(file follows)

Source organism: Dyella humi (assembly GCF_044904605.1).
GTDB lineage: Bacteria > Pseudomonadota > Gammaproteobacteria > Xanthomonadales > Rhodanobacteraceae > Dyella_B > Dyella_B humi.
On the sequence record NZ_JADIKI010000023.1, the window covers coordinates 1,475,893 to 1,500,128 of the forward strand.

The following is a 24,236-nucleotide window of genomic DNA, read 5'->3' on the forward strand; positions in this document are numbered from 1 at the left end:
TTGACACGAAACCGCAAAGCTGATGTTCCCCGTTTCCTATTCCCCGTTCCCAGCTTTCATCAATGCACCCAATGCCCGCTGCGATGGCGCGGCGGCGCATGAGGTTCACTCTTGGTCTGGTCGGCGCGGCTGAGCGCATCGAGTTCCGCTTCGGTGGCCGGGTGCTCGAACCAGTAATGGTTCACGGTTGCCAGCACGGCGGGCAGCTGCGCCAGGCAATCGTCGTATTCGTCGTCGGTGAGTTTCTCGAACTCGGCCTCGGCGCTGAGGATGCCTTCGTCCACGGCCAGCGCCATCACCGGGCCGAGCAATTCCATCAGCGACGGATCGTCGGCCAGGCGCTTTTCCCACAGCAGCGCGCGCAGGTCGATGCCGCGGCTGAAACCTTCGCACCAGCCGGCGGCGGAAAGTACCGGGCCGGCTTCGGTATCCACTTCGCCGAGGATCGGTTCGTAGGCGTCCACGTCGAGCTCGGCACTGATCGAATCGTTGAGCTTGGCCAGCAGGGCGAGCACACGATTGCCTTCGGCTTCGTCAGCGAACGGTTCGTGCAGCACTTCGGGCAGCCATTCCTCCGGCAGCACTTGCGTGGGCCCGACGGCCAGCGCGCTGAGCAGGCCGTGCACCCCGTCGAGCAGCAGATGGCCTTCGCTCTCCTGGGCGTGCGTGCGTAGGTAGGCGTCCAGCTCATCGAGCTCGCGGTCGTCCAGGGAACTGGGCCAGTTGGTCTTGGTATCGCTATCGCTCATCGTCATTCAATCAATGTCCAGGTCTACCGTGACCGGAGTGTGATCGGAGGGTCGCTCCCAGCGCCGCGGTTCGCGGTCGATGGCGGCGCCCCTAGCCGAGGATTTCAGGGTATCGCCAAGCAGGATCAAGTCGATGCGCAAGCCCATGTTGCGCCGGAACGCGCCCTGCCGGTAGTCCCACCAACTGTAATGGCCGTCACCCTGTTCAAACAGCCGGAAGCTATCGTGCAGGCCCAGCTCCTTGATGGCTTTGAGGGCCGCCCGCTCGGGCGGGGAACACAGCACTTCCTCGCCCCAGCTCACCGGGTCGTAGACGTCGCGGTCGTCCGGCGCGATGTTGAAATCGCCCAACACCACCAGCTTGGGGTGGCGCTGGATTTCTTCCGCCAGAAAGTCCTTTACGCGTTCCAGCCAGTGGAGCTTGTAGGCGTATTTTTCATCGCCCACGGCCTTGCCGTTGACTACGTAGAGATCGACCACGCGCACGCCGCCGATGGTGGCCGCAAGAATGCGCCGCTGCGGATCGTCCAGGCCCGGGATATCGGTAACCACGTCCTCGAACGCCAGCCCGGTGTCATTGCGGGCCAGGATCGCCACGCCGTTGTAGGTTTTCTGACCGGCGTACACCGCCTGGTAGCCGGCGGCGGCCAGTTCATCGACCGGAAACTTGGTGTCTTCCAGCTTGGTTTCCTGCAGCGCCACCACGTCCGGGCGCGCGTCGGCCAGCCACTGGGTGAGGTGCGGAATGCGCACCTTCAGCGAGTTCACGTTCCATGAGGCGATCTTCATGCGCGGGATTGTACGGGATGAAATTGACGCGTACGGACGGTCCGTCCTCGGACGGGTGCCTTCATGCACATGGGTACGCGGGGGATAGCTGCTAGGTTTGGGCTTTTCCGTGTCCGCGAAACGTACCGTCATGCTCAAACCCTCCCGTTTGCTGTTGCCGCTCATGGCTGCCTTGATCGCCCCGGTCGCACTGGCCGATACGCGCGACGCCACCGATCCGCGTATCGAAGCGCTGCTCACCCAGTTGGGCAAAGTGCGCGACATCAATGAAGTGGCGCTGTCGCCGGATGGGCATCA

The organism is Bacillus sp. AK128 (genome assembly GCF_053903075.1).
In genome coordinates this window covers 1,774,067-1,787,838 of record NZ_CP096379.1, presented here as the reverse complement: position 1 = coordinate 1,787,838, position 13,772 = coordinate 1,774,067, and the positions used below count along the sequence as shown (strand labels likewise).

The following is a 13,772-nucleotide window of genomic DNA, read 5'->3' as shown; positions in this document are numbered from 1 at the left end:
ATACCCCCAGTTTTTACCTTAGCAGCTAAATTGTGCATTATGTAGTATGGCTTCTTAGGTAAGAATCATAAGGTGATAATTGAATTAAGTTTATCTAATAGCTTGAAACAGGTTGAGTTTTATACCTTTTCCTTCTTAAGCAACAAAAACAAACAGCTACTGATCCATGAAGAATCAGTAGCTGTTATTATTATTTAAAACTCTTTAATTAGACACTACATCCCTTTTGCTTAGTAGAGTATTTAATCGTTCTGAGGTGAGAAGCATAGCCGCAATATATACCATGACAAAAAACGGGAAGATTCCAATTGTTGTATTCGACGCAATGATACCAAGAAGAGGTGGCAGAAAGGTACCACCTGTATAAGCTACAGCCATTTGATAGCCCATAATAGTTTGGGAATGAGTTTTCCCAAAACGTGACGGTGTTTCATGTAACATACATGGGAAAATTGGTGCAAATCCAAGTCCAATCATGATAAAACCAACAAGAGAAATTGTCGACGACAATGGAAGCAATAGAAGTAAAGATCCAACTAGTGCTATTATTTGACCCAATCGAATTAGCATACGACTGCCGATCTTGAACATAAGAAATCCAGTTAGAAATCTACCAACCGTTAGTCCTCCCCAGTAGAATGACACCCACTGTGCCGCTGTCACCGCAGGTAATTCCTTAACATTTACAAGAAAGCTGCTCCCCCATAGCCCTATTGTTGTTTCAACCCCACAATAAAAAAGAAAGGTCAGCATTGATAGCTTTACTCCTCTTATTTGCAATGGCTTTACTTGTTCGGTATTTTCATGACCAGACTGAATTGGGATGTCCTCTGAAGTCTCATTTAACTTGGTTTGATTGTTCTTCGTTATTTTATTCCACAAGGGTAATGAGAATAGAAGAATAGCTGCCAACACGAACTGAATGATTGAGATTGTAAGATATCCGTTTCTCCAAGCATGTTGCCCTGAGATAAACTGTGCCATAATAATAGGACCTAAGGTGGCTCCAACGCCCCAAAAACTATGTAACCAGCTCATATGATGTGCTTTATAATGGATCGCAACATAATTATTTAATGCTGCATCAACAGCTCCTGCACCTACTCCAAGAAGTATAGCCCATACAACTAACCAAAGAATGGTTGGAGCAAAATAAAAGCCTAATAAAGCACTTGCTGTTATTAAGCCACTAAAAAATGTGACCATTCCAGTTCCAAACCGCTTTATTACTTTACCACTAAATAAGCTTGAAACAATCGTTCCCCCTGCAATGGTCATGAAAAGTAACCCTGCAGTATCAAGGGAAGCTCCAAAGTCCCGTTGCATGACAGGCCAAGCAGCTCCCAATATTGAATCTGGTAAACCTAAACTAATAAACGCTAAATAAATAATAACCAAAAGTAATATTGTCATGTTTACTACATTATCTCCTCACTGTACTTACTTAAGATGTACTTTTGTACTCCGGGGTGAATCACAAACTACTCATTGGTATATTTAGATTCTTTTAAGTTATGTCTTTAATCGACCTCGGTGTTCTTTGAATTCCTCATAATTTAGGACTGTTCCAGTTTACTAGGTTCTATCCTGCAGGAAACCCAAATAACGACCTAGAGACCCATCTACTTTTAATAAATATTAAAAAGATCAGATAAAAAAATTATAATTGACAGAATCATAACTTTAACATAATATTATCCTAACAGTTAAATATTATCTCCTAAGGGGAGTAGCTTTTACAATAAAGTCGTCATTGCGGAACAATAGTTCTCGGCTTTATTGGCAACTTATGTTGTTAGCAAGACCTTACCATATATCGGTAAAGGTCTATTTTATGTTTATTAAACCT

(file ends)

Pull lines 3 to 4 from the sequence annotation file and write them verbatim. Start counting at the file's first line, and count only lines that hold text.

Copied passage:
On the sequence record NZ_JADIKI010000023.1, the window covers coordinates 1,475,893 to 1,500,128 of the forward strand.

The following is a 24,236-nucleotide window of genomic DNA, read 5'->3' on the forward strand; positions in this document are numbered from 1 at the left end: